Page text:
Mobile phones should always be switched off during taught classes, in the Library, and in any tests or examinations. Any student whose mobile phone rings during a taught class or in the Library may be asked to leave. Any student whose mobile phone rings during a test or examination will be referred to concerned committee for disciplinary action. This may lead to a mark of zero being awarded for that particular assessment, and more serious penalties for a subsequent offence.


Procedures for CSD337 Module

a) Coursework/Assignment Submissions:

Coursework is usually submitted electronically. When the work is required to be submitted in this way, you have until midnight on the advertised submission date to submit the work. Please note, you must submit the work electronically in the specified file format. When group coursework is to be submitted electronically, a representative of each group (the group leader) should be chosen for submission. If there is any doubt, please contact the Course Organizer BEFORE the submission date.

Every piece of written coursework must have a correctly completed front cover sheet which you must sign in order to declare that it is your own work. Please contact course organizer for the template of front cover sheet. Paper submissions must be made in person to the specified person during office contact hours. Do not give coursework to any other member of staff as we will not accept responsibility for anything that is not submitted properly. Especially, do not push work under offices doors as it is quite likely to be picked up and disposed of by the cleaning staff.

Students, who miss the coursework deadline because of extenuating circumstances, can still submit their work (subject to the approval of course organizer). In this case the submission will be logged as “Late Submission” and will automatically be penalized.

b) Examinations:

For the explanations, students will be assessed according to clear understanding of concepts and correct usage of technical information in their responses. For essays and assignments, the relevance of information and the coherence of the details would be assessed along with importance and credits for proper examples. For practical assignments, students will be rewarded according to the proper usage of features and tools regarding that assignment, extra credit will be given to students who show more technical learning.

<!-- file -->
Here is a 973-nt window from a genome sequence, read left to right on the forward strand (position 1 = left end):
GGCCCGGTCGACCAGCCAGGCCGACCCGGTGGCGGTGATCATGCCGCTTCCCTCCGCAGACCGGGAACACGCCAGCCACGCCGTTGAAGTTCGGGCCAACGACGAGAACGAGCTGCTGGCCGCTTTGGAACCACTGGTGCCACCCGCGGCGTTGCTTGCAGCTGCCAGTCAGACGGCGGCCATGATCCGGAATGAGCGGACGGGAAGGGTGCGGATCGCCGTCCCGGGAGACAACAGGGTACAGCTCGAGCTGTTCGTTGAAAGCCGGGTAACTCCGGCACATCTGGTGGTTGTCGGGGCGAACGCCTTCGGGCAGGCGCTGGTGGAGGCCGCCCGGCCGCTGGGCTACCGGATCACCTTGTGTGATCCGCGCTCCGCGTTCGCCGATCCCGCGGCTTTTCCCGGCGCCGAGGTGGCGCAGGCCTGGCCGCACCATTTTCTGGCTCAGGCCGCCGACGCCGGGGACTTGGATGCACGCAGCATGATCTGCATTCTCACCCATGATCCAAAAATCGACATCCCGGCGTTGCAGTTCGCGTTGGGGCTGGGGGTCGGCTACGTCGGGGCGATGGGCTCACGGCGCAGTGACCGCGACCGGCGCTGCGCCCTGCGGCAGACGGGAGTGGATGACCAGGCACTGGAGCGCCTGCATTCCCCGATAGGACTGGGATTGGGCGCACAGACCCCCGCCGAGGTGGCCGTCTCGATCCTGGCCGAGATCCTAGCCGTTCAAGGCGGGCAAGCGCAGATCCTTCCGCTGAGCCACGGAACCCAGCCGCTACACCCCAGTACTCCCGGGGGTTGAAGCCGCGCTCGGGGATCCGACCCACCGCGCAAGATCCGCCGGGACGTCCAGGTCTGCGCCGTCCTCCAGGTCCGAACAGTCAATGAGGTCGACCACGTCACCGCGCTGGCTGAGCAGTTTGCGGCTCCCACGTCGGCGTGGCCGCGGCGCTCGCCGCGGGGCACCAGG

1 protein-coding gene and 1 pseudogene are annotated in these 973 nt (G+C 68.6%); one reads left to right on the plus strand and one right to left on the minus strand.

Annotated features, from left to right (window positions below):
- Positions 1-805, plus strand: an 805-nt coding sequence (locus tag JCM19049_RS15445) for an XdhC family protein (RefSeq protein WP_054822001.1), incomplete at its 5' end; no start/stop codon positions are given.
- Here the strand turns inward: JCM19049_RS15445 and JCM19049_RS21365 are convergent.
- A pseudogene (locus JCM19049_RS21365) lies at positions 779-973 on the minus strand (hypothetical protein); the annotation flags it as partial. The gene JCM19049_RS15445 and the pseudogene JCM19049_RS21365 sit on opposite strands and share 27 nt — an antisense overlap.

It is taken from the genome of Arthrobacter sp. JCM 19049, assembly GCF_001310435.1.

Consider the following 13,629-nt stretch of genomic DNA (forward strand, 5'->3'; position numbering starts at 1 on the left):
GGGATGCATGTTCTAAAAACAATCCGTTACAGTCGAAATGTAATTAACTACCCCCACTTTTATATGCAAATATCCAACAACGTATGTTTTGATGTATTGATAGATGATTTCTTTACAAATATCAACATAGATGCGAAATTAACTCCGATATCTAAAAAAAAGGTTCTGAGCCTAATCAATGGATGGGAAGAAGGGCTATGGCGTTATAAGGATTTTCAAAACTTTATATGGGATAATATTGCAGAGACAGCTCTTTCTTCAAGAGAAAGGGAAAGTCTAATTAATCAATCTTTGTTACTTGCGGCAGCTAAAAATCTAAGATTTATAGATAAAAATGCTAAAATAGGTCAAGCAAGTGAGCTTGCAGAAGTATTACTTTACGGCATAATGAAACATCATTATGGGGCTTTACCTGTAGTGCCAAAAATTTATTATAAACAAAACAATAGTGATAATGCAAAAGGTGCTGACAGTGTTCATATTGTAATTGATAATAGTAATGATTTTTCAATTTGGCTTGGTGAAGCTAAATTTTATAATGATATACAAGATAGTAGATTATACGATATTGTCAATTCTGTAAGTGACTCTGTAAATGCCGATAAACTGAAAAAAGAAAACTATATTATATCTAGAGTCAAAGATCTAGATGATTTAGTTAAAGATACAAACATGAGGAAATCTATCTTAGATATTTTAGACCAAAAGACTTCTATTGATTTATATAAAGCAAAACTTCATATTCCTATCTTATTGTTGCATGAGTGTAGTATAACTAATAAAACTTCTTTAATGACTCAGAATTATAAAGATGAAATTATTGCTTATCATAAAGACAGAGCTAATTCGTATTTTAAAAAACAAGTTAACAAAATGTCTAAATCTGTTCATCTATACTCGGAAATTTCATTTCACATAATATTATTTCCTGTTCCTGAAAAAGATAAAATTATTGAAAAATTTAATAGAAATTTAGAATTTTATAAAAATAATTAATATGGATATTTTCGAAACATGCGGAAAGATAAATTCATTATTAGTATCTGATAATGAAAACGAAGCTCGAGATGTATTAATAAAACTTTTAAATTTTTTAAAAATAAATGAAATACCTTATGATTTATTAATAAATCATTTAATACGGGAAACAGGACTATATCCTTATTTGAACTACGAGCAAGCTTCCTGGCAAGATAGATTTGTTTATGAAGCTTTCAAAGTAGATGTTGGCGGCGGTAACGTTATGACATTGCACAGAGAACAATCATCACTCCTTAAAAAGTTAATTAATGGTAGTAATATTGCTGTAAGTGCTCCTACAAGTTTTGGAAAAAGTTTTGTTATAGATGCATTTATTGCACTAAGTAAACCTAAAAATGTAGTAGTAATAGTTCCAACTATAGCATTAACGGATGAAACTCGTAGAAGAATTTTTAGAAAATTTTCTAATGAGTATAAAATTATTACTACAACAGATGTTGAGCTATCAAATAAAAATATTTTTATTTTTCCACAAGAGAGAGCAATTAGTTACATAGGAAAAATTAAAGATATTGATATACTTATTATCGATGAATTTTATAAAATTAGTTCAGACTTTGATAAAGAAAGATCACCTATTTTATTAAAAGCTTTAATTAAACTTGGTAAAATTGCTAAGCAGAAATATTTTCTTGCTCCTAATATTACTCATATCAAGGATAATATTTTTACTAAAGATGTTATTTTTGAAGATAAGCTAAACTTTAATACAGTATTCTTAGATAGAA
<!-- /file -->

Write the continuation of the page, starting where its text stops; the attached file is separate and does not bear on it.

c) Penalties for Late Submission of Coursework

If you fail to submit coursework on time you will be penalized on the following scale:

10% per day will be lost from your overall mark. (For purposes of calculating penalty – each period of up to 24 hours after the initial submission is counted as 1 day). However, this will be capped at 30% (3 days) maximum penalty. Normally you will not be allowed to submit after the cut-off date. Saturdays and Sundays count as periods late when calculating the penalty.

d) Request for Extensions to Coursework Submission Dates

If you have any extenuating circumstances that will result in your coursework being late or you having to miss a scheduled lab session, you must report them to the admin office within 10 days of the coursework deadline.

e) Extenuating Circumstances

Extenuating circumstances normally mean circumstances beyond your control (e.g. illness, death of a close relative etc). Losing memory sticks, computer problems or theft of laptops will not count since you should always have backup copies elsewhere; printer problems will also not count as you should allow enough time to get the printing done even if there are problems.